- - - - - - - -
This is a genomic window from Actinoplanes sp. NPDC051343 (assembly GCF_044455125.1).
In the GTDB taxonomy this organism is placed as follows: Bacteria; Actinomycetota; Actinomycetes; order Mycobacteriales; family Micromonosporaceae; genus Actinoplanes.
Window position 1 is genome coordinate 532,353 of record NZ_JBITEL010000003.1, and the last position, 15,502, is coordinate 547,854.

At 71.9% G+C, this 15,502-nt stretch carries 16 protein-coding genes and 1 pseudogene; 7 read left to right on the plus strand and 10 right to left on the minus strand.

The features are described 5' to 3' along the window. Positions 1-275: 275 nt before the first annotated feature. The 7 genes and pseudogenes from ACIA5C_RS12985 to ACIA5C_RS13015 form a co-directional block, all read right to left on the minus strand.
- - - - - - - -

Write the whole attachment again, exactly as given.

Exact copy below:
This is a genomic window from Actinoplanes sp. NPDC051343 (assembly GCF_044455125.1).
In the GTDB taxonomy this organism is placed as follows: Bacteria; Actinomycetota; Actinomycetes; order Mycobacteriales; family Micromonosporaceae; genus Actinoplanes.
Window position 1 is genome coordinate 532,353 of record NZ_JBITEL010000003.1, and the last position, 15,502, is coordinate 547,854.

At 71.9% G+C, this 15,502-nt stretch carries 16 protein-coding genes and 1 pseudogene; 7 read left to right on the plus strand and 10 right to left on the minus strand.

The features are described 5' to 3' along the window. Positions 1-275: 275 nt before the first annotated feature. The 7 genes and pseudogenes from ACIA5C_RS12985 to ACIA5C_RS13015 form a co-directional block, all read right to left on the minus strand.